Saturday, October 19, 2013

What's That Growing In Your Head?

For various reason, none of them having to do with common sense or regular health care checks I went to a neuro-ophthalmologist so that I could get an official letter which says in short "She really, really, really can't see worth a damn. She has not been faking for 54 years so cut her a break."

I HATE going to the eye doctor. I have a rare genetic condition so they always get all excited, put me through a multitude of test to prove yet again that my vision is laughable, charge me an arm and a leg, demand follow-ups and gleefully rub their hands together in a Simon Legree sort of way while they say "Whoa Nelly, your eyes are horrible and there is no fix. Sucks to be you!" If I hadn't needed the letter for work I would have happily gone on, staying in familiar places and firmly holding on to my seeing eye people for the next forty or so years.

I arrived begrudgingly, agreed to a test that maps one's vision with a curt nod, sat in a horribly uncomfortable chair with my chin in a cup and my head in their machine and waited for tiny lights to start zooming around, clicker in hand. When you see a light, you click the button. This is simple.

The woman helping me was sweet and quiet for a minute and then asked did I not see any at all. 

"What? What? You started?"
"Just click the button when you see the light flash."

Crap. No lights, I stare straight ahead willing the little points of light to appear. As if by magic three or four bright flashes appear in a row, top left, click click click. Then, nothing.... 

Quick! three or four bright flashes appear in a row, bottom right! Click click click.... I do an extra click just in case I miss counted.

Nothing! I can't cheat since I do not really know where or when the flashes will appear, but I would, if I could. Test over. The lady is now smiling at me with a touch of pity. 

"You did real well."

Liar! I want to beg to do it again. I stare balefully at the machine, sitting there like a piece of modern sculpture, taunting me. I want to cry.

The last time I did this test the map it made of my eyes looked like a target, circles of no vision radiating out like waves from the center. This time it looks like a butterfly, with the wings and body having no vision at all. It looked bad, and dark and absolutely terrifying to me.

My vision sort of resembles this Rorschach ink blot

The doctor, wasting no time, not being gleeful and not rubbing his hands together says, "Yep, you definitely have  genetic neuro-scatomatas. HOWEVER..." 

I feel myself shrinking.

"Usually when we see this 'tubing' it is caused by something pressing against the optic nerves"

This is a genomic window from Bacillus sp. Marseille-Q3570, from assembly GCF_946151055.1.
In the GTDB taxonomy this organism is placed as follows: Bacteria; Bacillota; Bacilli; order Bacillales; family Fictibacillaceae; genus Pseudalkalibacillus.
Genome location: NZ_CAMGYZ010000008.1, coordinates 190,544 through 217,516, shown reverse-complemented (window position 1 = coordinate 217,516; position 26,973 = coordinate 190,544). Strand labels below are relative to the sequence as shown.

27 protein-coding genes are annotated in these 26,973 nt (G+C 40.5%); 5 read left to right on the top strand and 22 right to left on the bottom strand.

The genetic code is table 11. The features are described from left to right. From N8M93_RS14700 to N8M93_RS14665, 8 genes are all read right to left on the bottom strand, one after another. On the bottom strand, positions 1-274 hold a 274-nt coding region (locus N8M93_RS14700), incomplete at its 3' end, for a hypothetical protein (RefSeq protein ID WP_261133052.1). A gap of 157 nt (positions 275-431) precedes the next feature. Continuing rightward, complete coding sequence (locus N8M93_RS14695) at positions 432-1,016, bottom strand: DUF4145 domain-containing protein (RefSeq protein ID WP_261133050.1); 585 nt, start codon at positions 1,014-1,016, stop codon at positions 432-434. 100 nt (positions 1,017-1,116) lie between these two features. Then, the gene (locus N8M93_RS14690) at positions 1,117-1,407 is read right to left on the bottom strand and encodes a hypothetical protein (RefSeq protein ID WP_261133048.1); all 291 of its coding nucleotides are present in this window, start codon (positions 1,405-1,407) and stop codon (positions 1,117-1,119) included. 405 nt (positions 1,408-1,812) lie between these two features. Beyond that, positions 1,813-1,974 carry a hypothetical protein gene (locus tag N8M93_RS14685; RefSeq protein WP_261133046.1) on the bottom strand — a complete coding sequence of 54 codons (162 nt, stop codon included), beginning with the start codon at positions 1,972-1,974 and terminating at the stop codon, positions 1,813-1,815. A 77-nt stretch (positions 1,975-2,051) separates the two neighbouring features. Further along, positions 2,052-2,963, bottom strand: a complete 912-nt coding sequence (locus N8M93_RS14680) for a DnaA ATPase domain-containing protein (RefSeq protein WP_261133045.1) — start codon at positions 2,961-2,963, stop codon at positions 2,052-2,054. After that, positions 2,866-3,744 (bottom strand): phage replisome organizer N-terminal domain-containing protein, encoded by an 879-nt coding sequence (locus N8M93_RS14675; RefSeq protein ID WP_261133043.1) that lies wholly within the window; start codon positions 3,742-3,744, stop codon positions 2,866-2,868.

I shrink more. I feel like I am six.

"Usually an enlargement of the Pituitary glad. Maybe surgery is an option. We can't fix the genetic defect (No shit Sherlock) but sometimes reducing the pressure can help to return the vision to it's pre-swelling state."

I feel like a toddler walking out, lost and alone, looking for my sister who has driven me here. Everybody in the waiting room is acting like nothing has changed. Everybody in the waiting room is reading, toe tapping, finger drumming, waiting to get their new prescription and get in their cars and drive off into their normal life. 

The right side of my brain is saying "This is bad, this is serious, this is NOT GOOD" The left side of my brain is saying "Oh look! A butterfly! (Here the left brain shrieks and makes an about face. I suddenly do not like the looks of butterflies) I want a cookie, maybe a couple of dozen. Isn't the sun nice! What shall we cook for dinner? I like red, it is such a pretty color. That machine has a nice rhythm. Doodly doo doo doo doo doo."

By the time I got home my right brain was speaking in a much firmer tone of voice... "THIS IS BAD, THIS IS SERIOUS, THIS IS NOT GOOD!" and the left side had retreated into a corner, fingers in ears saying "LA LA LA LA I can't hear you" but had given up the good fight. I turned to Dr. Google and looked up swelling in the pituitary.

I read a lot of articles, spending roughly three hours on different sites but the end result was always the same. TUMOR TUMOR TUMOR. Oh crap and eff me.

The good news? Tumors in the pituitary are self contained, not malignant. Bad news they can only be treated by radiation or surgery, and the underlying cause can be treated, sometimes, depending on what it is. I was not a happy camper.

I am having two MRIs this Monday, one with contrast, one without. I am hoping (Yes, with my left brain) that this has all been a giant scare and that the next time I take the test from hell I will once again have lovely targets of blindness and the evil tubing will be gone. Wish me luck!